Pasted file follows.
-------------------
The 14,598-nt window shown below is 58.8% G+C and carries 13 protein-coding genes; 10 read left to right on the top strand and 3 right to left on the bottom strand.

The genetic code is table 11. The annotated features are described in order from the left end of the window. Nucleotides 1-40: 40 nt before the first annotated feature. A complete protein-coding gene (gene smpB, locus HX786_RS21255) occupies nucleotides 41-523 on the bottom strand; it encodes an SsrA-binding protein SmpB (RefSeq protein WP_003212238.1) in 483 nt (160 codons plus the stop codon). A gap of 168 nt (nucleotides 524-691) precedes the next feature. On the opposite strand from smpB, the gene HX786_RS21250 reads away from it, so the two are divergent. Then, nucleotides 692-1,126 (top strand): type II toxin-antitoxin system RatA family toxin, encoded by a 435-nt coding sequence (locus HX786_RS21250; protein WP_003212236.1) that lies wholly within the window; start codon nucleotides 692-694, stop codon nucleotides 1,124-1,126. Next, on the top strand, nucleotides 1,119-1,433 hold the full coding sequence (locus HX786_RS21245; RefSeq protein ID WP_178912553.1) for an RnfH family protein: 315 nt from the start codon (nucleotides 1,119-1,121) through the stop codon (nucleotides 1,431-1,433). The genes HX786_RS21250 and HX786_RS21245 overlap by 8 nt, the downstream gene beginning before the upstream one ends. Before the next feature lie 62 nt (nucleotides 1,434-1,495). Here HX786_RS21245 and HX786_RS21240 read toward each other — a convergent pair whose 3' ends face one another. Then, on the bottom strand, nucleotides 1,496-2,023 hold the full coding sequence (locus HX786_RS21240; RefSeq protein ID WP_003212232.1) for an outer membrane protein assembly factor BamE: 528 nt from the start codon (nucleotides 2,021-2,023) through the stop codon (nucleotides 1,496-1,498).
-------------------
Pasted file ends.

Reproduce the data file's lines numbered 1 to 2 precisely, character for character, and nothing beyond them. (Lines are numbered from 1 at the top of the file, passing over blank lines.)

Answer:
The 14,598-nt window shown below is 58.8% G+C and carries 13 protein-coding genes; 10 read left to right on the top strand and 3 right to left on the bottom strand.

The genetic code is table 11. The annotated features are described in order from the left end of the window. Nucleotides 1-40: 40 nt before the first annotated feature. A complete protein-coding gene (gene smpB, locus HX786_RS21255) occupies nucleotides 41-523 on the bottom strand; it encodes an SsrA-binding protein SmpB (RefSeq protein WP_003212238.1) in 483 nt (160 codons plus the stop codon). A gap of 168 nt (nucleotides 524-691) precedes the next feature. On the opposite strand from smpB, the gene HX786_RS21250 reads away from it, so the two are divergent. Then, nucleotides 692-1,126 (top strand): type II toxin-antitoxin system RatA family toxin, encoded by a 435-nt coding sequence (locus HX786_RS21250; protein WP_003212236.1) that lies wholly within the window; start codon nucleotides 692-694, stop codon nucleotides 1,124-1,126. Next, on the top strand, nucleotides 1,119-1,433 hold the full coding sequence (locus HX786_RS21245; RefSeq protein ID WP_178912553.1) for an RnfH family protein: 315 nt from the start codon (nucleotides 1,119-1,121) through the stop codon (nucleotides 1,431-1,433). The genes HX786_RS21250 and HX786_RS21245 overlap by 8 nt, the downstream gene beginning before the upstream one ends. Before the next feature lie 62 nt (nucleotides 1,434-1,495). Here HX786_RS21245 and HX786_RS21240 read toward each other — a convergent pair whose 3' ends face one another. Then, on the bottom strand, nucleotides 1,496-2,023 hold the full coding sequence (locus HX786_RS21240; RefSeq protein ID WP_003212232.1) for an outer membrane protein assembly factor BamE: 528 nt from the start codon (nucleotides 2,021-2,023) through the stop codon (nucleotides 1,496-1,498).